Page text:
The FWB program was significantly associated with higher reporting of cultural wellbeing, family functioning and local decision-making, reporting included reduction of risk factors, such as drinking and smoking, implies a model whereby both immediate and intermediate effects when compared to non-FWB participants. These positive associations are encouraging, particularly in combination with past consistent qualitative evidence of program benefits. A fuller evaluation of this program is warranted, using more robust study designs to provide a prospective quantification of the benefits of participation.

Availability of data and materials

The datasets analysed during the current study are available via application from the Mayi Kuwayu Study Data Governance Committee


  1. The Mayi Kuwayu survey notes on this section explain that the ‘Stolen Generations (also known as Stolen Children) are Aboriginal/ Torres Strait Islander people removed from their families by government agencies.


  1. World Health Organisation. The Ottawa Charter for Health Promotion. Geneva. Switzerland. 1986.

  2. Perkins DD, Zimmerman MA. Empowerment theory, research, and application. Am J Community Psychol. 1995;23(5):569–79.

    Article  CAS  PubMed  Google Scholar 

  3. Wallerstein N. Empowerment to reduce health disparities. Scand J public health. 2002;30(Supplement 59):72–7.

    Article  Google Scholar 

  4. Peterson NA, Zimmerman MA. Beyond the Individual: Toward a Nomological Network of Organizational Empowerment. Am J Community Psychol. 2004;34(1):129–45.

    Article  PubMed  Google Scholar 

  5. Laverack G, Wallerstein N. Measuring community empowerment: a fresh look at organizational domains. Health Promot Int. 2001;16(2):179–85.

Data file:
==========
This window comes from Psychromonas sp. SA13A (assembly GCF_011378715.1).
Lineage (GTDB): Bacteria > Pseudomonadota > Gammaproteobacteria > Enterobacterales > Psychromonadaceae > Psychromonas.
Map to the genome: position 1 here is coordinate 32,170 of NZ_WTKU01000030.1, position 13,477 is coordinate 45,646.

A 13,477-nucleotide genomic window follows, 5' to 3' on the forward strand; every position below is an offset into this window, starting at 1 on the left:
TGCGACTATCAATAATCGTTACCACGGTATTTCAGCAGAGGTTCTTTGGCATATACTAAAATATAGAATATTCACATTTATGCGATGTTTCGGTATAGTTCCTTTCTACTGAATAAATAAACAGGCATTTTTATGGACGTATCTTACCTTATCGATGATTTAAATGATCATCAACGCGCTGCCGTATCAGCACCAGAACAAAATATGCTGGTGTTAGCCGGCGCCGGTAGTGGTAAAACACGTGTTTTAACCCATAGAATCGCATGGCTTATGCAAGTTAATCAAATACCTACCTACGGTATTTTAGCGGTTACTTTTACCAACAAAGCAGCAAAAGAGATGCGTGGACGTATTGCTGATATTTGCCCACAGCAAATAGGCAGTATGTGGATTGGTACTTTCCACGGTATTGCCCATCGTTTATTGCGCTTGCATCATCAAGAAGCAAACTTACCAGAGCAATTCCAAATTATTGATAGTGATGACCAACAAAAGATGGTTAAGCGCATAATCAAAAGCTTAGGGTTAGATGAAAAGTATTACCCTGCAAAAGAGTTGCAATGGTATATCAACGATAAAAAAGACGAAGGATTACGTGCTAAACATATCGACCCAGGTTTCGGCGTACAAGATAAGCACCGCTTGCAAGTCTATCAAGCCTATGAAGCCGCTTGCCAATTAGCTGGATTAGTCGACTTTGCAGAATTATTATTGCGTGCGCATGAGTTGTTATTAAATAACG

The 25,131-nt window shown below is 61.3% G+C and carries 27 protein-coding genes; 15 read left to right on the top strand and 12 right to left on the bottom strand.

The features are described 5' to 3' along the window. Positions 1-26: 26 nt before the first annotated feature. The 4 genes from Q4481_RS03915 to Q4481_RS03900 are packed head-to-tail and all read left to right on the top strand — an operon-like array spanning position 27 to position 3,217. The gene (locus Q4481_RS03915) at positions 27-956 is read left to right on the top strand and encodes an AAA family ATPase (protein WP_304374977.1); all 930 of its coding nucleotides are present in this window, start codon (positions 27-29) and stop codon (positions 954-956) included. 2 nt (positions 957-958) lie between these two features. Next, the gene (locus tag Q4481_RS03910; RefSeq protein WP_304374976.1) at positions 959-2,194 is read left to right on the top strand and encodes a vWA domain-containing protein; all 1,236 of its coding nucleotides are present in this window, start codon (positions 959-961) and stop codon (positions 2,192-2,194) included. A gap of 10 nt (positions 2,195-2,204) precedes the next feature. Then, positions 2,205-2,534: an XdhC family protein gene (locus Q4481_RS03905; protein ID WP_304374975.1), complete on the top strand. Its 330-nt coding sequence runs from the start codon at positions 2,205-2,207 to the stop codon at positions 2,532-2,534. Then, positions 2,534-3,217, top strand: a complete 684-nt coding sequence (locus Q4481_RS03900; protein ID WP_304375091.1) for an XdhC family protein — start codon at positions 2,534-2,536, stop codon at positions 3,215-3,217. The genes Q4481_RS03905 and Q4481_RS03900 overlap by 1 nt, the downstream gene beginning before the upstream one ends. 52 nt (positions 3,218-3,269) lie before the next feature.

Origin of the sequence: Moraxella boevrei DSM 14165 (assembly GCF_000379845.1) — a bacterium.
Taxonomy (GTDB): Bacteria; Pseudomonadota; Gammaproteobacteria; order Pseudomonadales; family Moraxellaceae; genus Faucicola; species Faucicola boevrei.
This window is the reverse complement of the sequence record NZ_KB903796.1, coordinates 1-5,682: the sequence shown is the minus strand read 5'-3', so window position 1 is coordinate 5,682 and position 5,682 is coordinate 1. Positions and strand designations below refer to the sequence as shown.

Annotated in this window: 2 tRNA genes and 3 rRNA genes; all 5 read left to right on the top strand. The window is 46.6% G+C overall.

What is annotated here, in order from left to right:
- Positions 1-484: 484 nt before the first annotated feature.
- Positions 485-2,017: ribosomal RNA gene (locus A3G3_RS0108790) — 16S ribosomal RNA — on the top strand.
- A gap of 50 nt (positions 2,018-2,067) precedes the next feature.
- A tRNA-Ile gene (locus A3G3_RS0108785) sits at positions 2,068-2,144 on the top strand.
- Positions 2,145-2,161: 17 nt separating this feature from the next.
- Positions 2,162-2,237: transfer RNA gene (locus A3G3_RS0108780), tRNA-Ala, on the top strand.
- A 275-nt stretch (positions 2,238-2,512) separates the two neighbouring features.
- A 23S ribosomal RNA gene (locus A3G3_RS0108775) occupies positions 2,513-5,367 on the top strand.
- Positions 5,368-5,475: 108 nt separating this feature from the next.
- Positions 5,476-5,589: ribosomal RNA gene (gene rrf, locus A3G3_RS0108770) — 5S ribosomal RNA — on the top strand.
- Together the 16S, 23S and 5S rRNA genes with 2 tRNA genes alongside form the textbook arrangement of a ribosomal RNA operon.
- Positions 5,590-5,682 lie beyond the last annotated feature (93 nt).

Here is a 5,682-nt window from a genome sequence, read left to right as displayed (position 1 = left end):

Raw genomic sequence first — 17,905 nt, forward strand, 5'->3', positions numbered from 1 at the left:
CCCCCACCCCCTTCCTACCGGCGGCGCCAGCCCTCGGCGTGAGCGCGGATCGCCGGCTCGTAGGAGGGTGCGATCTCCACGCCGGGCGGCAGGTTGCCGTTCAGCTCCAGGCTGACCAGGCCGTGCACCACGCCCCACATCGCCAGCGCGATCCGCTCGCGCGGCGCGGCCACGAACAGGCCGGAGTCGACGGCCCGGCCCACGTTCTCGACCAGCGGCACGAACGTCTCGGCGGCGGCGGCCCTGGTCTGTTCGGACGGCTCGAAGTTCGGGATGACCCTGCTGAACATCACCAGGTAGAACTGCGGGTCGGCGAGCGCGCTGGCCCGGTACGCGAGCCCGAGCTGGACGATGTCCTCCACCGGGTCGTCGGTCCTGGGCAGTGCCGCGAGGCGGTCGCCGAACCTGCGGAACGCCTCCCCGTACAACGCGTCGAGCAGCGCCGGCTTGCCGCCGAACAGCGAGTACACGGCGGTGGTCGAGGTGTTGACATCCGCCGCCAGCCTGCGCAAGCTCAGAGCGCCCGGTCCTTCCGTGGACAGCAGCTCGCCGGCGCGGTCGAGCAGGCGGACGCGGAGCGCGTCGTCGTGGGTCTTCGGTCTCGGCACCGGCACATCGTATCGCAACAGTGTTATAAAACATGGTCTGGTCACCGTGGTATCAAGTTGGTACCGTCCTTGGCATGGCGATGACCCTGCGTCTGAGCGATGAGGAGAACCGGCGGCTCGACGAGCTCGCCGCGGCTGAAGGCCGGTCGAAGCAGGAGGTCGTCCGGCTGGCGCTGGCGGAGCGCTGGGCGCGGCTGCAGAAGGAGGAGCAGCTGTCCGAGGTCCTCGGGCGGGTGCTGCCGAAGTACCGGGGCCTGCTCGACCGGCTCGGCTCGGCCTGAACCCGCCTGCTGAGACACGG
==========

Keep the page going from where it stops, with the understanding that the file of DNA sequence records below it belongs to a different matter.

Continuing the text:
Article  CAS  PubMed  Google Scholar 

  6. Rappaport J. In praise of paradox: A social policy of empowerment over prevention. Am J Community Psychol. 1981;9(1):1–25.

    Article  CAS  PubMed  Google Scholar 

  7. Laverack G, Labonte R. A planning framework for community empowerment goals within health promotion. Health Policy Plan. 2000;15(3):255–62.

    Article  CAS  PubMed  Google Scholar 

  8. Lovett R, Brinckley M, Phillips B, et al.  In the beginning it was our people's law. What makes us well; to never be sick. Cohort profile of Mayi Kuwayu: the National Study of Aboriginal and Torres Strait Islander Wellbeing, Australian Aboriginal Studies. vol. 2020, no. 2, p. 8–30. 2020.

  9. Jones R, et al. Study protocol: Our Cultures Count, the Mayi Kuwayu Study, a national longitudinal study of Aboriginal and Torres Strait Islander wellbeing. BMJ Open. 2018;8(6):e023861–e023861.

    Article  PubMed  PubMed Central  Google Scholar 

  10. Chandler MJ, Lalonde C. Cultural Continuity as a Hedge against Suicide in Canada’s First Nations. Transcult Psychiatry. 1998;35(2):191–219.

  11. Yap M, Yu E. Operationalising the capability approach: developing culturally relevant indicators of indigenous wellbeing - an Australian example. Oxf Dev Stud. 2016;44(3):315–31.

    Article  Google Scholar 

  12. Cairney S, et al. Interplay wellbeing framework: a collaborative methodology “bringing together stories and numbers” to quantify Aboriginal cultural values in remote Australia. Int J equity in health. 2017;16(1):68–68.

    Article  Google Scholar 

  13. McCalman J, Roxanne B, Brown C, Komla T, Clarke A. The aboriginal Australian Family Wellbeing program: a historical analysis of the condition that enabled its spread. Front Public Health. 2018;6:26.

    Article  PubMed  PubMed Central  Google Scholar 

  14. Perera N, et al. “We are not stray leaves blowing about in the wind”: exploring the impact of Family Wellbeing empowerment research, 1998–2021. Int J Equity in Health. 2022;21(1):2.

    Article  Google Scholar 

  15. Whiteside M, Tsey K, Earles W. Locating empowerment in the context of indigenous Australia. Aust Soc Work. 2011;64(1):113–29.

    Article  Google Scholar 

  16. Kinchin I, et al. An empowerment intervention for Indigenous communities: an outcome assessment. BMC Psychol. 2015;3(1):29–29.

    Article  PubMed  PubMed Central  Google Scholar 

  17. Tsey K, Every A. Evaluating Aboriginal empowerment programs: the case of Family WellBeing. Aust N Z J Public Health. 2000;24(5):509–14.